As a child, David Holwerda ’53 would spend hours reading books about missionaries that he discovered in his dad’s home library. “It was my childhood desire to go to the mission field,” said Holwerda.

He followed his desire all the way through Calvin Theological Seminary, from which he graduated in 1956. “The divine irony is that I wanted to go to the mission field, and I ended up teaching Christian kids my whole life,” he said.

Holwerda spent more than 20 years as a professor in what was then called the Bible department at Calvin and 15 more as a professor at Calvin Theological Seminary. He was recently awarded the college’s Faith and Learning Award, presented annually by the Calvin Alumni Association to a former Calvin College faculty member who successfully and consistently integrated faith and learning in the classroom.

“When I think about my career in terms of this award, it feels like this characterizes my whole career,” Holwerda said. “I have been deeply involved in the very basic questions of the relationship between faith, science and human learning.”

When Holwerda was first interviewed for a position at Calvin almost five decades ago, one of the questions he was asked was whether the college had a responsibility to teach about science and scripture. “I said that I didn’t think that students have to choose between faith and science,” he said. “I still believe that. There are two books of revelation: God’s word in the scriptures and God’s acts in creation and history. I don’t believe these two contradict, but from time to time we have to wrestle towards a resolution of apparent contradiction.”

Throughout his teaching years, Holwerda served on numerous synodical and other committees that delved into the nature and extent of biblical authority and the relationship between creation and science. “Faith and learning was central to the discussion right from the beginning,” he said.

Serving on committees with such noted philosophers as Alvin Plantinga and Nicholas Wolterstorff and scientist John “Doc” DeVries was a privilege and helped shape his thinking on faith and reason, Holwerda said.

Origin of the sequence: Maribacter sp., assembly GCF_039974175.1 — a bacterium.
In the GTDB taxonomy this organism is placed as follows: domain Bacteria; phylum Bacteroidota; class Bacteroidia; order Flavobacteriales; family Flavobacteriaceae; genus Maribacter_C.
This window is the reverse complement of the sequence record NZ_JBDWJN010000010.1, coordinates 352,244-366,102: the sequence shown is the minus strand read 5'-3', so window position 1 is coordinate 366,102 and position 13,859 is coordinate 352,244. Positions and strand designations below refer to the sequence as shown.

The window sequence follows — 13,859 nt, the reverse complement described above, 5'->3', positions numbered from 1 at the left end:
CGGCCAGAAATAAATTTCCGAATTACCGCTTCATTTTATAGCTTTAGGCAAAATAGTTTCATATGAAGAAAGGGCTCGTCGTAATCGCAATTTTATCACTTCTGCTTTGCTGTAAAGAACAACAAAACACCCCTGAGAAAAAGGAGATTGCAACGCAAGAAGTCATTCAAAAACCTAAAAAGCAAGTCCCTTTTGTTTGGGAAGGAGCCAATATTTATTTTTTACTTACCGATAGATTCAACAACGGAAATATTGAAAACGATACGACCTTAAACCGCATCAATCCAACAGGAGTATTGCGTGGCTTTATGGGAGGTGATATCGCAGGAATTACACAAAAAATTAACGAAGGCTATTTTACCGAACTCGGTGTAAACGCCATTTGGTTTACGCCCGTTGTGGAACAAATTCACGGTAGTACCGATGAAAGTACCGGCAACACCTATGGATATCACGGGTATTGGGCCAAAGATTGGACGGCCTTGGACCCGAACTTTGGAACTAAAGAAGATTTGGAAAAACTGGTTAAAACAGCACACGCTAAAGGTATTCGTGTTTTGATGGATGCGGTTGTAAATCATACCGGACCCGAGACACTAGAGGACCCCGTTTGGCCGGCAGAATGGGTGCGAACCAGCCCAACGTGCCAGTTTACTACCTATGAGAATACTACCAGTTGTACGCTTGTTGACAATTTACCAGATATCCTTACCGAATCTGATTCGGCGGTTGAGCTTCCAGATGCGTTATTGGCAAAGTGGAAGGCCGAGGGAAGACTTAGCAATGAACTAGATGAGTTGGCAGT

One assignment was to participate in the 1979-80 Calvin Center for Christian Studies topic: “Toward a Reformed View of Faith and Reason,” a study published as Faith and Rationality (Notre Dame Press), edited by Plantinga and Wolterstorff.

He incorporated his findings into the classroom whenever possible. “He was never afraid to expose us to new ideas, and he was never ashamed to confess his own faith,” wrote Laura Smit ’83, now a Calvin religion professor. “During my student years, I was often more interested in the new than in the orthodox, and he remained very patient with me through that time, gently pointing out flaws in my reasoning or assumptions I was making, while also allowing me space to explore.”

Before moving to the seminary and specializing in the New Testament, Holwerda was grateful for the opportunity to teach students from all disciplines in the required core classes. “The point was to provide a context for people majoring in other departments,” he said, “the basic context that people need both in terms of faith and life.”

Smit certainly benefited from that teaching: “At this point in my life, as I am myself a professor of theology, struggling to discover what it means to teach confessionally and with academic excellence, I hold him as a model.”

Receiving the award at this time in his life is a “blessing from the Lord,” Holwerda said. “I feel as if the award is confirmation from the Lord; I wanted to go to the mission field but ended up teaching on Calvin’s campus. Apparently, He approves.”